on Oil Pollution Preparedness, Response and Co-Operation, 1990
(London, 30 November 1990)
THE PARTIES TO THE PRESENT CONVENTION,
CONSCIOUS of the need to preserve the
human environment in general and the marine environment in particular,
RECOGNIZING the serious threat posed
to the marine environment by oil pollution incidents involving ships, offshore
units, sea ports and oil handling facilities,
MINDFUL of the importance of precautionary
measures and prevention in avoiding oil pollution in the first instance,
and the need for strict application of existing international instruments
dealing with maritime safety and marine pollution prevention, particularly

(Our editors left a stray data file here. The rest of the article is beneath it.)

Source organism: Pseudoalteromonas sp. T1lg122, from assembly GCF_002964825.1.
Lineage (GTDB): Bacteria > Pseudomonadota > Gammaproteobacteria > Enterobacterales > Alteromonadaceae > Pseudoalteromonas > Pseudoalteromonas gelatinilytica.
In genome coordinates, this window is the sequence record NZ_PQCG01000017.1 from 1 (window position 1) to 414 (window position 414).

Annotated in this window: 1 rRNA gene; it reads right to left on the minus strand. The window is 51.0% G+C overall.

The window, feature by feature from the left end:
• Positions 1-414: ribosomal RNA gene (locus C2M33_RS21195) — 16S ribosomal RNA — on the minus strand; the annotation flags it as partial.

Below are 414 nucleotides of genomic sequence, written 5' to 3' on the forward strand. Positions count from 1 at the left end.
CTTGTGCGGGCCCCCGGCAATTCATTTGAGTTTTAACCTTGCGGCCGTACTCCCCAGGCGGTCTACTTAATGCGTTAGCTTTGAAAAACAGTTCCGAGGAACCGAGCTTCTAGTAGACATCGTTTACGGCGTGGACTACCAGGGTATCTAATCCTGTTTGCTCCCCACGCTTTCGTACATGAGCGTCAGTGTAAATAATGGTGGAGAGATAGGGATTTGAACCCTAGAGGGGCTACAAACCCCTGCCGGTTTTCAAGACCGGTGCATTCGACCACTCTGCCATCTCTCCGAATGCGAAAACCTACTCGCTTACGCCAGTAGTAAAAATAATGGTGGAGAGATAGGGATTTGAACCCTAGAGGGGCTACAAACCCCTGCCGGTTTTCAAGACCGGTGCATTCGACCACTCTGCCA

the International Convention for the Safety of Life at Sea, 1974,as amended,
and the International Convention for the Prevention of Pollution from Ships,
1973, as modified by the Protocol of 1978 relating thereto, as amended,
and also the speedy development of enhanced standards for the design, operation
and maintenance of ships carrying oil, and of offshore units,
MINDFUL ALSO that, in the event of
an oil pollution incident, prompt and effective action is essential in
order to minimize the damage which may result from such an incident,
EMPHASIZING the importance of effective
preparation for combating oil pollution incidents and the important role
which the oil and shipping industries have in this regard,
RECOGNIZING FURTHER the importance
of mutual assistance and international co-operation relating to matters
including the exchange of information respecting the capabilities of States
to respond to oil pollution incidents, the preparation of oil pollution
contingency plans, the exchange of reports of incidents of significance
which may affect the marine environment or the coastline and related interests